Recently on a blog, somebody asked a question about ways of dealing with autumn depression. For me, sometimes, the best way is to challenge yourself in the kitchen. Firstly I look for inspiration online or on paper. In the end I usually have to spend longer cleaning up after these inspirations than I spent cooking them, but what wouldn't you do to lift the mood? First I take stock of the fridge and larder, do some quick shopping and... mess in the kitchen. From this mess emerges something yummy and it is this moment I like the most.


On my last shopping trip, I spotted some extremely big and nice mushrooms. They were almost asking to be grilled or baked with delicious fillings. After a moment of contemplation, onion, gorgonzola cheese, walnuts and dried tomatoes appeared on the table. Just a mess in the kitchen and the dinner is ready.



5 big mushrooms

150g of gorgonzola cheese

½ an onion

2 cloves of garlic

4 dried tomatoes in olive oil

6 walnuts

small chili pepper

2 tablespoons of butter

1 big fistful of minced parsley

salt and pepper


Autumn ripe pears tempt us with their shape, colour and smell. I like most of all yellow ones with ruddy cheeks. Pears, which came to Europe from ancient Persia, were an exclusive product to begin with. Native strains were grown only at the turn of the XVII and XVIII centuries.


The pear is called the fruit of love and is numbered among fruit aphrodisiacs. They go well with chocolate, nuts and vanilla.


For a romantic evening I made a very simple but grand pear-chocolate desert. You need an appropriate amount of pears for your casserole dish. You can bake every pear separately or put all of them into a bigger dish and bake them all together. The cake which I recommend today is light, fluffy and doesn't contain flour.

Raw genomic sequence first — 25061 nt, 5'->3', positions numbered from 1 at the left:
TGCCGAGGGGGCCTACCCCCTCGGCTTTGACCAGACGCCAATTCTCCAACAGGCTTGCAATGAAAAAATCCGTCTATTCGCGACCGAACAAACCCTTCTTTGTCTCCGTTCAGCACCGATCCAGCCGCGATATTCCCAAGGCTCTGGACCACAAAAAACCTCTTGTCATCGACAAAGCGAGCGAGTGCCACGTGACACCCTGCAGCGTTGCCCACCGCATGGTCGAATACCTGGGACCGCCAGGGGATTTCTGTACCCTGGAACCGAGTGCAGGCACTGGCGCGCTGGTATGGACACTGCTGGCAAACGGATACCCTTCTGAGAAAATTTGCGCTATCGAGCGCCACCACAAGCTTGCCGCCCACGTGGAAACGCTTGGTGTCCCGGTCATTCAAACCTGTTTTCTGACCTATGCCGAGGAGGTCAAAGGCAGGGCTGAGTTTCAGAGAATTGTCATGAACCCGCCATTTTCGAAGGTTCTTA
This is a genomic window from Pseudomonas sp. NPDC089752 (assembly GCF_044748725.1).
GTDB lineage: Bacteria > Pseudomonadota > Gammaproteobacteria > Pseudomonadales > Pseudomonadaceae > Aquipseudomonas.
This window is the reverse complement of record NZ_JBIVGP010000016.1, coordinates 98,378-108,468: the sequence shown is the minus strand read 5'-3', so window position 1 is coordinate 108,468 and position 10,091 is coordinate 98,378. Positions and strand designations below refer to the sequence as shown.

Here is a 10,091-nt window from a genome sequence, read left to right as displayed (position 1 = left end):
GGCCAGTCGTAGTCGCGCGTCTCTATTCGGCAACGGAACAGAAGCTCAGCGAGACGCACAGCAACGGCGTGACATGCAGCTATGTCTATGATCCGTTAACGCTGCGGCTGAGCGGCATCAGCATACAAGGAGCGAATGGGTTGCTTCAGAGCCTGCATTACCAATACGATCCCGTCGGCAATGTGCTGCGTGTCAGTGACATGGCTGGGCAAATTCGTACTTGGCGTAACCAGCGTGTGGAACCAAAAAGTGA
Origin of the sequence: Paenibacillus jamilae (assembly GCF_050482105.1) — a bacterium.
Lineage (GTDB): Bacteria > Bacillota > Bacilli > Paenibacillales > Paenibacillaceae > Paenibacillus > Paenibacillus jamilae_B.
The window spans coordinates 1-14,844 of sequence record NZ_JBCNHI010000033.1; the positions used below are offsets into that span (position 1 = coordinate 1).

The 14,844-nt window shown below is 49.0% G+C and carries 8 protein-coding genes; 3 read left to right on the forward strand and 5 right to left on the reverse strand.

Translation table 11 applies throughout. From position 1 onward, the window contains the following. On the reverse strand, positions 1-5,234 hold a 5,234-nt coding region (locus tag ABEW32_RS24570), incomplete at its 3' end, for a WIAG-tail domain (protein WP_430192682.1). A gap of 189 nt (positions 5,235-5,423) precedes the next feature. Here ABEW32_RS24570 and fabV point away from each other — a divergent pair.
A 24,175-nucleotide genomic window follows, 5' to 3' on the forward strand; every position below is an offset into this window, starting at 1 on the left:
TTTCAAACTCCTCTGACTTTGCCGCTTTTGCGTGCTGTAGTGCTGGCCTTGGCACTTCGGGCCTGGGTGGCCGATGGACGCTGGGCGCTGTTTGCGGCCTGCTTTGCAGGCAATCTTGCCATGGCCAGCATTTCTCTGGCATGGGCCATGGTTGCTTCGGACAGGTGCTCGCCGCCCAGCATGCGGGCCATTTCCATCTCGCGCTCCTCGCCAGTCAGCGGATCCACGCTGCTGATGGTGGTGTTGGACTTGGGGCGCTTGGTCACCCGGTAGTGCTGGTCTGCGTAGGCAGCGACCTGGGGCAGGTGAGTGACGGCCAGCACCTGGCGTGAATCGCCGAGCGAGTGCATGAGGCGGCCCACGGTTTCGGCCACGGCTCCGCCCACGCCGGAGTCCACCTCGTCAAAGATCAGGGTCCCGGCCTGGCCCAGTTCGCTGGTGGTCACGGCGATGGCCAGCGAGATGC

2 pears

2 eggs

80g of caster sugar

3 tablespoons of cocoa

1 teaspoon of baking powder



Summer is a mental state, not only a season. With this slogan we were welcomed by an extremely outgoing and pleasant barmaid in a cocktail bar on Krucza Street 16/22. Though it is a typical place for drinks, the presence of children doesn't marvel anyone. Cocktail Bar Max promises fruity dizziness. Close your eyes, imagine exotic fruit, what does it look like? How does it taste? And now ... try it!.


Our order was short: non-alcoholic drinks, colorful and intensely fruity. After a moment the master of fruits brought before us four huge glasses. On the edge of them were big pieces of watermelon and this was only the beginning. The many fruits were presented as fabulous fully edible decorations. When it seemed that nothing more would fit on the glass, the barmaid added another layer of fruit. I didn't know their names and I ate maybe three of them. Some of the fruits were sweet, the others so sour that I was not able to swallow them. One of them was less decorative, whereas the others looked like exotic birds of paradise: starfruit, grapes, rambutan, watermelon, pitaja (sometimes called 'dragon fruit' or 'strawberry pear'), kumquat, cherimoya (aka pudding apple) are just some of them.